In the challenge trial the TDA-negative mutant reduced the initial mortality as efficiently as the wild type, but could not prevent infection in the majority of the larvae. The probiotic effect of the mutant could be explained by competition for nutrients, space, or other resources or it could be attributed to a direct immunostimulatory effect on the larvae [56][59]. The mutated gene that renders P. gallaeciensis BS107-Pda8 unable to produce TDA belongs to an operon encoding the parts of a transport protein, which has not yet been reported to be involved in TDA production [42]. The role of this transmembrane protein in TDA production has not been investigated. It cannot be excluded that this mutation has pleiotropic phenotypic effects, and other functions than TDA production might be affected and could affect the antagonistic properties of Phaeobacter gallaeciensis. Nonetheless, the experiment using pure TDA indicated that this compound indeed has a major inhibitory effect against V. anguillarum in the algal system.

The difference in Vibrio-antagonism between the TDA-negative mutant and the wild type suggested that TDA production is the trait that enables P. gallaeciensis to antagonize V. anguillarum. However, TDA was not detectable by chemical analysis of the Phaeobacter-Tetraselmis co-cultures. Since a tdaC-promoter fusion (tdaCp::gfp), demonstrated that tdaC is expressed by P. gallaeciensis in particles in the algae cultures, the reason for the lack of chemical detection could be that the TDA concentration only reaches inhibitory concentrations in Phaeobacter-colonized particles. TDA is likely concentrated within and around the particles, adhering to organic mass of the particle, or being kept within the EPS produced by P. gallaeciensis. From an ecological point of view, for a particle-associated marine bacterium the production of an antagonistic compound would be more efficient if the compound was not dispersed, but kept in the close vicinity to fend off possible competitors.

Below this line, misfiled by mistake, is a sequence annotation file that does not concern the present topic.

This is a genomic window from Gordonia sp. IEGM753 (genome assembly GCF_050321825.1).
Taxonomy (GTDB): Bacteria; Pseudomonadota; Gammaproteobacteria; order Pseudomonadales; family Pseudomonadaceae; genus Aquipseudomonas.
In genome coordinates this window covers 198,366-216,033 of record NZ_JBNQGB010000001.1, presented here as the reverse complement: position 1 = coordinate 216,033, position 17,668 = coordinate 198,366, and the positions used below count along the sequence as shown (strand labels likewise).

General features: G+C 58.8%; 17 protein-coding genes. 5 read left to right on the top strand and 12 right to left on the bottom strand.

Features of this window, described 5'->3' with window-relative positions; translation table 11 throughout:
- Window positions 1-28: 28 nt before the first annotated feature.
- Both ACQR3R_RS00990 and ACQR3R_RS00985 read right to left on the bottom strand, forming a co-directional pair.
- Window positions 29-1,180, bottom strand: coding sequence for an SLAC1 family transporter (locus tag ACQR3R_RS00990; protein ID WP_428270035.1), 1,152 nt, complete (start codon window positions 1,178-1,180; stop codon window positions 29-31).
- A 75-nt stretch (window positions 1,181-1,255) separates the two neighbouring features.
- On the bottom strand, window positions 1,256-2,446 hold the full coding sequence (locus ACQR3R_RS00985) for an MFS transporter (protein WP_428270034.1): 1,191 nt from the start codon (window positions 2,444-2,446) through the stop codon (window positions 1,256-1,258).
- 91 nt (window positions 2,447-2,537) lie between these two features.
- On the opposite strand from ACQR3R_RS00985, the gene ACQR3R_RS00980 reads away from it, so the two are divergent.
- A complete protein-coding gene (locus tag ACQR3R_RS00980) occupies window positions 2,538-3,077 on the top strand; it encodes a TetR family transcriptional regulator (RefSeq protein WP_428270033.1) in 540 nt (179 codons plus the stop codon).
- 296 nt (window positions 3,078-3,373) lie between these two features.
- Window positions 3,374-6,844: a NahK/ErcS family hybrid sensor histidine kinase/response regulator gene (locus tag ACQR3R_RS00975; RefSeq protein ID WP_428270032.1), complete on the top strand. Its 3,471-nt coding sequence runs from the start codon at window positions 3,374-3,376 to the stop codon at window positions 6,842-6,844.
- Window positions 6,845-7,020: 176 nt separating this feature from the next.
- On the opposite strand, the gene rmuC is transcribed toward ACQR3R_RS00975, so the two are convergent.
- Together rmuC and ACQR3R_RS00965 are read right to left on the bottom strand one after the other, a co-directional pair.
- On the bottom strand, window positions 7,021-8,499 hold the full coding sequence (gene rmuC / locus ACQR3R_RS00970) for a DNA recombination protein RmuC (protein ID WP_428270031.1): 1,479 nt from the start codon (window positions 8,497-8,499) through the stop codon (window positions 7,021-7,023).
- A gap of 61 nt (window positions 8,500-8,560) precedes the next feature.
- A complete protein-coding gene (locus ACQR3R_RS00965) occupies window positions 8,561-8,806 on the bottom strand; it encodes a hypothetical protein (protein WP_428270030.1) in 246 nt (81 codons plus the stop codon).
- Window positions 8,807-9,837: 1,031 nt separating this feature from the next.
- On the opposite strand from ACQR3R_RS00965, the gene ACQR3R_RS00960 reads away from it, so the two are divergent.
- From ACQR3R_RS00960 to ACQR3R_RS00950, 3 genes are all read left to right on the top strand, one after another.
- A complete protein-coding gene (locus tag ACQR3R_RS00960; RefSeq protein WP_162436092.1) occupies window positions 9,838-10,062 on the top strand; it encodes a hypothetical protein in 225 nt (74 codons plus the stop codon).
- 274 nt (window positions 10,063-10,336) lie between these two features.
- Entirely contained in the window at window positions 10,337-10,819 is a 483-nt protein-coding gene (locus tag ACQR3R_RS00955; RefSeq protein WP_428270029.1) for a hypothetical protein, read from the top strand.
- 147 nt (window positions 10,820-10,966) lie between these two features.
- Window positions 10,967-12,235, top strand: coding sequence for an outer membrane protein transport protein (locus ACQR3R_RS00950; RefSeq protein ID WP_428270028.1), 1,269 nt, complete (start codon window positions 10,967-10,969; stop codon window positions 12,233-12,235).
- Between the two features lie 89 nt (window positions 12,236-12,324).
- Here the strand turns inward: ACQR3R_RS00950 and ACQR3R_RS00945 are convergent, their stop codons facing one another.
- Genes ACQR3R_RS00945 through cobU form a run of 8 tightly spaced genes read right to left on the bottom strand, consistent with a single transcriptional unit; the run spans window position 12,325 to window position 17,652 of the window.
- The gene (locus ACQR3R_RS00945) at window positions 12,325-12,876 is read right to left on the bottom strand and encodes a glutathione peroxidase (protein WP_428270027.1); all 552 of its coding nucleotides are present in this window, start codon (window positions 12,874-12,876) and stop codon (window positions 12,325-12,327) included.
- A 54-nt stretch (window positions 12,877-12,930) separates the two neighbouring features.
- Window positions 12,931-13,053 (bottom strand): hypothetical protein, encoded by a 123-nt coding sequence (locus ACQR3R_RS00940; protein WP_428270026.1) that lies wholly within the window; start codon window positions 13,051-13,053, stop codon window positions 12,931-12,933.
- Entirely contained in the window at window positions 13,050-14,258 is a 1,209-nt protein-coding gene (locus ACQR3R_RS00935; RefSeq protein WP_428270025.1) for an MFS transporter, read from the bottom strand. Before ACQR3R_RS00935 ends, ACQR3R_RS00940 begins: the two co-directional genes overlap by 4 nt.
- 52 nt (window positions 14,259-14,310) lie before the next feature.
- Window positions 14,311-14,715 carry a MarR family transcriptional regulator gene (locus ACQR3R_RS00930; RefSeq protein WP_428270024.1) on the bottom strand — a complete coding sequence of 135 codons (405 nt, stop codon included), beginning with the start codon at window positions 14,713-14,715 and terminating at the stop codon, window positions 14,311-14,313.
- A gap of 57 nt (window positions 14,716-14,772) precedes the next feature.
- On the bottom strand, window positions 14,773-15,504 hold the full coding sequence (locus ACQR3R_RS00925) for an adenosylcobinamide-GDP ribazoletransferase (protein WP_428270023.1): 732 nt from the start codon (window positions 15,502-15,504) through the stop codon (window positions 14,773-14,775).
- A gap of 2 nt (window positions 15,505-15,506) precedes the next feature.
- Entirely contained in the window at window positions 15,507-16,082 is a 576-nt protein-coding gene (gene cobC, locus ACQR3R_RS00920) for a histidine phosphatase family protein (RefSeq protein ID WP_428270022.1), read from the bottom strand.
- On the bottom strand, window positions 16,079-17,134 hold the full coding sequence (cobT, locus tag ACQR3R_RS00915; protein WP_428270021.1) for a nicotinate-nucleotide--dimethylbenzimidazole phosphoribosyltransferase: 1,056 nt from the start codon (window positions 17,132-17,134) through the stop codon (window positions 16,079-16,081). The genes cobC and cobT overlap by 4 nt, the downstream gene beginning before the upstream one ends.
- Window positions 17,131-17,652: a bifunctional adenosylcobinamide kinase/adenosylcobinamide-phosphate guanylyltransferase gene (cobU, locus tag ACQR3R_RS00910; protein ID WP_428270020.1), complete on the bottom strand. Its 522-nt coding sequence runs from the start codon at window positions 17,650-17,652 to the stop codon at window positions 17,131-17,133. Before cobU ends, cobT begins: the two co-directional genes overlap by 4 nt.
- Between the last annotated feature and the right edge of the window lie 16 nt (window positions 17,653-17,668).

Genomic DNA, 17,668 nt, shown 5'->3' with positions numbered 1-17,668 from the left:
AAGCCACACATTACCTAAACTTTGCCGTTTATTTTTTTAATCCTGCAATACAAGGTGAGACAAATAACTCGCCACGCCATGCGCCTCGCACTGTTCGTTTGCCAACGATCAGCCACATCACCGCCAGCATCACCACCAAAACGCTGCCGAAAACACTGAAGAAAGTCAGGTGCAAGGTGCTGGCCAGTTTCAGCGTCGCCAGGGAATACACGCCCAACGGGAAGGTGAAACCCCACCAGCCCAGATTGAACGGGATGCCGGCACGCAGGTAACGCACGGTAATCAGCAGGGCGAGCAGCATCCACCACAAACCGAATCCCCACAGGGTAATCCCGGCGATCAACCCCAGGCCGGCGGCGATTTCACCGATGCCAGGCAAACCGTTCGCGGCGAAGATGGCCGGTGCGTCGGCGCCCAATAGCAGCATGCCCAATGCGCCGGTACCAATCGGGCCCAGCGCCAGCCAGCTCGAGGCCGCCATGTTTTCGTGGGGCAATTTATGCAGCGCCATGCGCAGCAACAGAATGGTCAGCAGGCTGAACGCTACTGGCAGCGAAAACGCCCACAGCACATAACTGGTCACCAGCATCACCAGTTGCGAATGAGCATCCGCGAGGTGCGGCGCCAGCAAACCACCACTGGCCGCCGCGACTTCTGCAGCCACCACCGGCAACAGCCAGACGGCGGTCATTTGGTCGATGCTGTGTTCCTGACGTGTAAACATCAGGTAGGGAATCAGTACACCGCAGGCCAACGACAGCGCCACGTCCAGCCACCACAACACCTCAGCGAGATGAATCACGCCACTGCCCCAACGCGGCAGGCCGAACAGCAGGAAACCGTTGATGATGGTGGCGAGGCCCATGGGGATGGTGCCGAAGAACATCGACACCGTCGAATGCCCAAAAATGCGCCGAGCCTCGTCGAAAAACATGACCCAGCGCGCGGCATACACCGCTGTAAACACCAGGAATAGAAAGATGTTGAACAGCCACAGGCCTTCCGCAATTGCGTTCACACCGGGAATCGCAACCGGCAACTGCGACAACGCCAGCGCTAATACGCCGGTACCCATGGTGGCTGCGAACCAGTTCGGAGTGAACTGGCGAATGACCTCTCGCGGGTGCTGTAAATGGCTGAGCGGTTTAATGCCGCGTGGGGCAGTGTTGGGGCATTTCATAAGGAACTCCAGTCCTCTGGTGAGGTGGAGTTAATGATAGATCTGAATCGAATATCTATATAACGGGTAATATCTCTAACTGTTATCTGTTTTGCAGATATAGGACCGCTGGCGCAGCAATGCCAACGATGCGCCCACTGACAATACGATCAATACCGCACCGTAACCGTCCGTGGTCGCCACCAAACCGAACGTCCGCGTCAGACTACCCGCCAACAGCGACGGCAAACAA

Although TDA-producing Phaeobacter and Ruegeria spp. are likely to be already present in larviculture systems, their antagonistic properties, which may depend on growth conditions, are probably different from P. gallaeciensis BS107 [22], [26]. A preliminary experiment to this study showed that only a few of the tested Phaeobacter and Ruegeria strains were antagonistic in T. suecica cultures, whereas all of them did account for large inhibition zones in agar-based assays. Therefore, introduction of P. gallaeciensis BS107 in algae and rotifer cultures would likely enhance larval survival even though other Roseobacters are already present in the system. Its growth-promoting effect on rotifers may offer an unexpected additional advantage. Whether that is due to the nutritive value of the bacteria or to a potential role in the rotifer gut is not known. In the present study rotifer growth was not adversely affected by V. anguillarum. Nevertheless, a V. anguillarum strain was reported to cause pronounced growth inhibition of rotifers under suboptimal feeding schemes [60], which could possibly be remediated by P. gallaeciensis.

It cannot be predicted, if and how other pathogens in algae and rotifer cultures would be suppressed by P. gallaeciensis, however a range of fish pathogens are inhibited in vitro by P. gallaeciensis [22], [25] indicating that it likely could protect against other pathogens than V. anguillarum. Porsby et al. [61] have addressed the concern that resistance to TDA could develop, and found, using several experimental approaches, that no resistant mutants or variants could be isolated, neither from short-term selection cultures containing different concentrations of TDA nor from long-term adaptation cultures (>300 generations) containing increasing concentrations of TDA.